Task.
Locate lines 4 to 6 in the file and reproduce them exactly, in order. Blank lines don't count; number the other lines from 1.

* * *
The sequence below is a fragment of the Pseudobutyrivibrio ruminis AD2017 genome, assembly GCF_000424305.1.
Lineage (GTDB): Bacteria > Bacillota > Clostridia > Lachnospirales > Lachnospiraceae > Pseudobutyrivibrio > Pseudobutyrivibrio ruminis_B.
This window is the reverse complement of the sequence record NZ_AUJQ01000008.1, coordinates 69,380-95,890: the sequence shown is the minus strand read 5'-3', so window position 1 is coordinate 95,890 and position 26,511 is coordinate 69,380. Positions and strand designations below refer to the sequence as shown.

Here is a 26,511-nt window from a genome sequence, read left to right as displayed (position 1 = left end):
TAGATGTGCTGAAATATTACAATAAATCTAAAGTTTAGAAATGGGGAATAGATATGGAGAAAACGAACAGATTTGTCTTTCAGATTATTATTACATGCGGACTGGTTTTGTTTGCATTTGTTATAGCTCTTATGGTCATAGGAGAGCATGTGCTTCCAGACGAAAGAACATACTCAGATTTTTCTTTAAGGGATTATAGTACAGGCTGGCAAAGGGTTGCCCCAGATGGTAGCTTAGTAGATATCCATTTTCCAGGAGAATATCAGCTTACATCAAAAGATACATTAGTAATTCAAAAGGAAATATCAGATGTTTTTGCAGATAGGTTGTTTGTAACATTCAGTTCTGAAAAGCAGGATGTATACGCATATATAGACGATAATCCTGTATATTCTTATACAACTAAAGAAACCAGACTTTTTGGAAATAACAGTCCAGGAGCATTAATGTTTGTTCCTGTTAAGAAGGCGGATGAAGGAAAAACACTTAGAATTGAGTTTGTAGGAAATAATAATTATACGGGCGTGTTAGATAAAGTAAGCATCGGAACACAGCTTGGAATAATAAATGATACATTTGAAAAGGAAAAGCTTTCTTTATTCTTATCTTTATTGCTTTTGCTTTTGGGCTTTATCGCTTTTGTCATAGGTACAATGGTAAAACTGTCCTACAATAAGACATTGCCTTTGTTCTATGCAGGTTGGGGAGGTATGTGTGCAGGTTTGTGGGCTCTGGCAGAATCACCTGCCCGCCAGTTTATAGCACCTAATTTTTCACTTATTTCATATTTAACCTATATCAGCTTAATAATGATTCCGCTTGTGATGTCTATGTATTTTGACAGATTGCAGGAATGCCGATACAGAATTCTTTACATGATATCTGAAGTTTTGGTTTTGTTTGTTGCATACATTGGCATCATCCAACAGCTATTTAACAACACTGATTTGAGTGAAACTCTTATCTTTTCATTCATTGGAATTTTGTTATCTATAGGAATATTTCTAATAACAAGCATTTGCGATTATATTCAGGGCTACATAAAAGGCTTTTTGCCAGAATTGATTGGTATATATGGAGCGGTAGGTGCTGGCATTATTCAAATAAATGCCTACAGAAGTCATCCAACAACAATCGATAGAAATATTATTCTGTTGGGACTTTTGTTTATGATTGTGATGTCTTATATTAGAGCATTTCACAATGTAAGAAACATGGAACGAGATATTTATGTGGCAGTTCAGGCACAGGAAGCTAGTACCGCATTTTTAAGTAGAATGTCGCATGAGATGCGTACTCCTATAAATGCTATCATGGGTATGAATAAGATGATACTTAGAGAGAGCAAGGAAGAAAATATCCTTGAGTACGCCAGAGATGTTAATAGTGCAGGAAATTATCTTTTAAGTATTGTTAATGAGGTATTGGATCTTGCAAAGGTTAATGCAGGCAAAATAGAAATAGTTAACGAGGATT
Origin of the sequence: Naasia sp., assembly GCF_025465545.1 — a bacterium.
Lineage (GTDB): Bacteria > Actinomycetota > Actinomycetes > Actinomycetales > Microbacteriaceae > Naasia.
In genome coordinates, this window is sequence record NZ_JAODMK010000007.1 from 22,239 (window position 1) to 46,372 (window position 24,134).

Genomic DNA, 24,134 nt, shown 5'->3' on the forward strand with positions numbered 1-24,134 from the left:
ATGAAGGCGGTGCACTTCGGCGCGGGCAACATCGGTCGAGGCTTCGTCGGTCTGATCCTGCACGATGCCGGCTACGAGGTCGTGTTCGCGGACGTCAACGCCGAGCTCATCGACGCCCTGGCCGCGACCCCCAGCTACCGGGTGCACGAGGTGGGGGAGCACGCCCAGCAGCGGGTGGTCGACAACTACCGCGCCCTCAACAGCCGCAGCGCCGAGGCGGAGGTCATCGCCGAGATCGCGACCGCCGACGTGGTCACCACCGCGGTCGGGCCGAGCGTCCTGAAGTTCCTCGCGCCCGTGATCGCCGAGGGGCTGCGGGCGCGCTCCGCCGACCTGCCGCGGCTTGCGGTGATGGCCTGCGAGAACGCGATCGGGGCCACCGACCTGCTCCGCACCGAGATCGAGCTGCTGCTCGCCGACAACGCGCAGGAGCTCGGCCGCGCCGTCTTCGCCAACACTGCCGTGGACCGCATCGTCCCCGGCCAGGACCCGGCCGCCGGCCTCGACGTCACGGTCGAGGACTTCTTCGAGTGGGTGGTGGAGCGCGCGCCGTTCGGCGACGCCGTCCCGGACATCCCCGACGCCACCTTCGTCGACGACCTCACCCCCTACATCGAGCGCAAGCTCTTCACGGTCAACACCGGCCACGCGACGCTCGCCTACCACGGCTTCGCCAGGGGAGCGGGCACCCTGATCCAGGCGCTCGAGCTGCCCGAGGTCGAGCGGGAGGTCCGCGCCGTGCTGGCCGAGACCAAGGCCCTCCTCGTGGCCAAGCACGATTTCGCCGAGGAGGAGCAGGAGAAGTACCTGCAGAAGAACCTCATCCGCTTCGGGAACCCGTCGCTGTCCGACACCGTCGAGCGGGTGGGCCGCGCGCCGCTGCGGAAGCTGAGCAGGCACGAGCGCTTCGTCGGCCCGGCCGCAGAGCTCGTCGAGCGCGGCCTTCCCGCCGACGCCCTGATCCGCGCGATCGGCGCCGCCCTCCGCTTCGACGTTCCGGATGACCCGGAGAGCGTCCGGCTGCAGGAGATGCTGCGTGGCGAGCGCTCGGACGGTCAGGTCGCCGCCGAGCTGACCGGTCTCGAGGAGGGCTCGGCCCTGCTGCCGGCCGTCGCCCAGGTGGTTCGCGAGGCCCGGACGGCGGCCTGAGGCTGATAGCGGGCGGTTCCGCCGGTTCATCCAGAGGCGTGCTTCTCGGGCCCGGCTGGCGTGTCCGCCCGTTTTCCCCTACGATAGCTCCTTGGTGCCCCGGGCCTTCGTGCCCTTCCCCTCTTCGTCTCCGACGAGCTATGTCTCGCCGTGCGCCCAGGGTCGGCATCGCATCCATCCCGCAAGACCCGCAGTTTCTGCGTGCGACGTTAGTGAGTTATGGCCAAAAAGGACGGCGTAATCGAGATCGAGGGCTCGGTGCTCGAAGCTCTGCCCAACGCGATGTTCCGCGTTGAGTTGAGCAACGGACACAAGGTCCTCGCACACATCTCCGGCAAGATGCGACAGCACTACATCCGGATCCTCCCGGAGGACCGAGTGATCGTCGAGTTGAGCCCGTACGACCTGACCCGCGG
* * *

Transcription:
Here is a 26,511-nt window from a genome sequence, read left to right as displayed (position 1 = left end):
TAGATGTGCTGAAATATTACAATAAATCTAAAGTTTAGAAATGGGGAATAGATATGGAGAAAACGAACAGATTTGTCTTTCAGATTATTATTACATGCGGACTGGTTTTGTTTGCATTTGTTATAGCTCTTATGGTCATAGGAGAGCATGTGCTTCCAGACGAAAGAACATACTCAGATTTTTCTTTAAGGGATTATAGTACAGGCTGGCAAAGGGTTGCCCCAGATGGTAGCTTAGTAGATATCCATTTTCCAGGAGAATATCAGCTTACATCAAAAGATACATTAGTAATTCAAAAGGAAATATCAGATGTTTTTGCAGATAGGTTGTTTGTAACATTCAGTTCTGAAAAGCAGGATGTATACGCATATATAGACGATAATCCTGTATATTCTTATACAACTAAAGAAACCAGACTTTTTGGAAATAACAGTCCAGGAGCATTAATGTTTGTTCCTGTTAAGAAGGCGGATGAAGGAAAAACACTTAGAATTGAGTTTGTAGGAAATAATAATTATACGGGCGTGTTAGATAAAGTAAGCATCGGAACACAGCTTGGAATAATAAATGATACATTTGAAAAGGAAAAGCTTTCTTTATTCTTATCTTTATTGCTTTTGCTTTTGGGCTTTATCGCTTTTGTCATAGGTACAATGGTAAAACTGTCCTACAATAAGACATTGCCTTTGTTCTATGCAGGTTGGGGAGGTATGTGTGCAGGTTTGTGGGCTCTGGCAGAATCACCTGCCCGCCAGTTTATAGCACCTAATTTTTCACTTATTTCATATTTAACCTATATCAGCTTAATAATGATTCCGCTTGTGATGTCTATGTATTTTGACAGATTGCAGGAATGCCGATACAGAATTCTTTACATGATATCTGAAGTTTTGGTTTTGTTTGTTGCATACATTGGCATCATCCAACAGCTATTTAACAACACTGATTTGAGTGAAACTCTTATCTTTTCATTCATTGGAATTTTGTTATCTATAGGAATATTTCTAATAACAAGCATTTGCGATTATATTCAGGGCTACATAAAAGGCTTTTTGCCAGAATTGATTGGTATATATGGAGCGGTAGGTGCTGGCATTATTCAAATAAATGCCTACAGAAGTCATCCAACAACAATCGATAGAAATATTATTCTGTTGGGACTTTTGTTTATGATTGTGATGTCTTATATTAGAGCATTTCACAATGTAAGAAACATGGAACGAGATATTTATGTGGCAGTTCAGGCACAGGAAGCTAGTACCGCATTTTTAAGTAGAATGTCGCATGAGATGCGTACTCCTATAAATGCTATCATGGGTATGAATAAGATGATACTTAGAGAGAGCAAGGAAGAAAATATCCTTGAGTACGCCAGAGATGTTAATAGTGCAGGAAATTATCTTTTAAGTATTGTTAATGAGGTATTGGATCTTGCAAAGGTTAATGCAGGCAAAATAGAAATAGTTAACGAGGATT
Origin of the sequence: Naasia sp., assembly GCF_025465545.1 — a bacterium.